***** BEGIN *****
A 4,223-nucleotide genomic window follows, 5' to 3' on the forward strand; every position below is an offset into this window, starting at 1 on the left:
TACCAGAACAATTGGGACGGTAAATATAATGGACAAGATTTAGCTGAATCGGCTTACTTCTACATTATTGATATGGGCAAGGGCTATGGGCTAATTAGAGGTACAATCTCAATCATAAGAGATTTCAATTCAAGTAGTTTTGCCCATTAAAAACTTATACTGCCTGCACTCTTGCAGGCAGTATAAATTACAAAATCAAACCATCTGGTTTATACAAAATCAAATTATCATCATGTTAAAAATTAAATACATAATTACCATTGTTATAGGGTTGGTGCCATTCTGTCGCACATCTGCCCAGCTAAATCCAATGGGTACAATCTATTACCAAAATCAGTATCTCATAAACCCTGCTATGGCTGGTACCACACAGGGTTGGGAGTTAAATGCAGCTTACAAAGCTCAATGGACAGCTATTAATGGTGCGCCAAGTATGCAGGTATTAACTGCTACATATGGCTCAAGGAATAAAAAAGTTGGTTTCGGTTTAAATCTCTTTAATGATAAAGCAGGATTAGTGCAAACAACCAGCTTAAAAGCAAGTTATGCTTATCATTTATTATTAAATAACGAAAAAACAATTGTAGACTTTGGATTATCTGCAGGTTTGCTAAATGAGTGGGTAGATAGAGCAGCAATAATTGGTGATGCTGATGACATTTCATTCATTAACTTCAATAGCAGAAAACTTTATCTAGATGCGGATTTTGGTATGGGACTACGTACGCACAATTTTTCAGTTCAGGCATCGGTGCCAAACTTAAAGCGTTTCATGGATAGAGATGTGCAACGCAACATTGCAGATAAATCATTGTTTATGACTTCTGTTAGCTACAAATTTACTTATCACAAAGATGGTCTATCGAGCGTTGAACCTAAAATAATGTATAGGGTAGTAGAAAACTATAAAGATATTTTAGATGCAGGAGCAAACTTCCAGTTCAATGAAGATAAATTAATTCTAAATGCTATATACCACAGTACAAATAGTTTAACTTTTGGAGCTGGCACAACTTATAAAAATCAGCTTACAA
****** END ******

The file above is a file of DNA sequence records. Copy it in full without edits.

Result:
A 4,223-nucleotide genomic window follows, 5' to 3' on the forward strand; every position below is an offset into this window, starting at 1 on the left:
TACCAGAACAATTGGGACGGTAAATATAATGGACAAGATTTAGCTGAATCGGCTTACTTCTACATTATTGATATGGGCAAGGGCTATGGGCTAATTAGAGGTACAATCTCAATCATAAGAGATTTCAATTCAAGTAGTTTTGCCCATTAAAAACTTATACTGCCTGCACTCTTGCAGGCAGTATAAATTACAAAATCAAACCATCTGGTTTATACAAAATCAAATTATCATCATGTTAAAAATTAAATACATAATTACCATTGTTATAGGGTTGGTGCCATTCTGTCGCACATCTGCCCAGCTAAATCCAATGGGTACAATCTATTACCAAAATCAGTATCTCATAAACCCTGCTATGGCTGGTACCACACAGGGTTGGGAGTTAAATGCAGCTTACAAAGCTCAATGGACAGCTATTAATGGTGCGCCAAGTATGCAGGTATTAACTGCTACATATGGCTCAAGGAATAAAAAAGTTGGTTTCGGTTTAAATCTCTTTAATGATAAAGCAGGATTAGTGCAAACAACCAGCTTAAAAGCAAGTTATGCTTATCATTTATTATTAAATAACGAAAAAACAATTGTAGACTTTGGATTATCTGCAGGTTTGCTAAATGAGTGGGTAGATAGAGCAGCAATAATTGGTGATGCTGATGACATTTCATTCATTAACTTCAATAGCAGAAAACTTTATCTAGATGCGGATTTTGGTATGGGACTACGTACGCACAATTTTTCAGTTCAGGCATCGGTGCCAAACTTAAAGCGTTTCATGGATAGAGATGTGCAACGCAACATTGCAGATAAATCATTGTTTATGACTTCTGTTAGCTACAAATTTACTTATCACAAAGATGGTCTATCGAGCGTTGAACCTAAAATAATGTATAGGGTAGTAGAAAACTATAAAGATATTTTAGATGCAGGAGCAAACTTCCAGTTCAATGAAGATAAATTAATTCTAAATGCTATATACCACAGTACAAATAGTTTAACTTTTGGAGCTGGCACAACTTATAAAAATCAGCTTACAA